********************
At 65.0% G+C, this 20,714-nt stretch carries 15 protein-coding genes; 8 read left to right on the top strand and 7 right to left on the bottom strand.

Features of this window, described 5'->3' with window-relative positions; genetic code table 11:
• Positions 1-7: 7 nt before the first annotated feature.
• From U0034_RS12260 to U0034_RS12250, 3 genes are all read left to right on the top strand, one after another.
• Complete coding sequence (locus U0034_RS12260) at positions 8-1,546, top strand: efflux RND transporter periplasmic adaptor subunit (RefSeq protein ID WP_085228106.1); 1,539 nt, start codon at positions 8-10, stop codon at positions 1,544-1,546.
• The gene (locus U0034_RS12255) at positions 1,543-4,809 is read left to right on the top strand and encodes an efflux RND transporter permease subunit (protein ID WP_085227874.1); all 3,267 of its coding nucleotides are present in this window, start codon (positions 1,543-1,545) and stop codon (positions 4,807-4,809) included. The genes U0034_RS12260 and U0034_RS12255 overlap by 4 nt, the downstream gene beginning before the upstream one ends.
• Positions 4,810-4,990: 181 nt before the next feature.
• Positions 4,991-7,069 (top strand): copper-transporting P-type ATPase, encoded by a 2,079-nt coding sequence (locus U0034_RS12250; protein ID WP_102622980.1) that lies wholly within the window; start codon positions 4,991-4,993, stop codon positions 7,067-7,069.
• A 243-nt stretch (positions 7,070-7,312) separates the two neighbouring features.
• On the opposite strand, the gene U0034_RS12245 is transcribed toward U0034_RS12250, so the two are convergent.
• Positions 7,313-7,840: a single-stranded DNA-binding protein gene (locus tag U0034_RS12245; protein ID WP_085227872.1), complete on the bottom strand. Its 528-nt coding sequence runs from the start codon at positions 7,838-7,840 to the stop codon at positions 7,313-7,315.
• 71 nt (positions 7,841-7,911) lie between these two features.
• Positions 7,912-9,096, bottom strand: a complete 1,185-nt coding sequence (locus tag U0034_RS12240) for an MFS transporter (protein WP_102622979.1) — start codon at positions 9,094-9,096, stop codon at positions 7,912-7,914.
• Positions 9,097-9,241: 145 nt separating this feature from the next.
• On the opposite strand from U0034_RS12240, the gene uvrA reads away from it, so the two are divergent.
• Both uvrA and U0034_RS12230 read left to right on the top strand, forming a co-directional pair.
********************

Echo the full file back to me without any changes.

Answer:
At 65.0% G+C, this 20,714-nt stretch carries 15 protein-coding genes; 8 read left to right on the top strand and 7 right to left on the bottom strand.

Features of this window, described 5'->3' with window-relative positions; genetic code table 11:
• Positions 1-7: 7 nt before the first annotated feature.
• From U0034_RS12260 to U0034_RS12250, 3 genes are all read left to right on the top strand, one after another.
• Complete coding sequence (locus U0034_RS12260) at positions 8-1,546, top strand: efflux RND transporter periplasmic adaptor subunit (RefSeq protein ID WP_085228106.1); 1,539 nt, start codon at positions 8-10, stop codon at positions 1,544-1,546.
• The gene (locus U0034_RS12255) at positions 1,543-4,809 is read left to right on the top strand and encodes an efflux RND transporter permease subunit (protein ID WP_085227874.1); all 3,267 of its coding nucleotides are present in this window, start codon (positions 1,543-1,545) and stop codon (positions 4,807-4,809) included. The genes U0034_RS12260 and U0034_RS12255 overlap by 4 nt, the downstream gene beginning before the upstream one ends.
• Positions 4,810-4,990: 181 nt before the next feature.
• Positions 4,991-7,069 (top strand): copper-transporting P-type ATPase, encoded by a 2,079-nt coding sequence (locus U0034_RS12250; protein ID WP_102622980.1) that lies wholly within the window; start codon positions 4,991-4,993, stop codon positions 7,067-7,069.
• A 243-nt stretch (positions 7,070-7,312) separates the two neighbouring features.
• On the opposite strand, the gene U0034_RS12245 is transcribed toward U0034_RS12250, so the two are convergent.
• Positions 7,313-7,840: a single-stranded DNA-binding protein gene (locus tag U0034_RS12245; protein ID WP_085227872.1), complete on the bottom strand. Its 528-nt coding sequence runs from the start codon at positions 7,838-7,840 to the stop codon at positions 7,313-7,315.
• 71 nt (positions 7,841-7,911) lie between these two features.
• Positions 7,912-9,096, bottom strand: a complete 1,185-nt coding sequence (locus tag U0034_RS12240) for an MFS transporter (protein WP_102622979.1) — start codon at positions 9,094-9,096, stop codon at positions 7,912-7,914.
• Positions 9,097-9,241: 145 nt separating this feature from the next.
• On the opposite strand from U0034_RS12240, the gene uvrA reads away from it, so the two are divergent.
• Both uvrA and U0034_RS12230 read left to right on the top strand, forming a co-directional pair.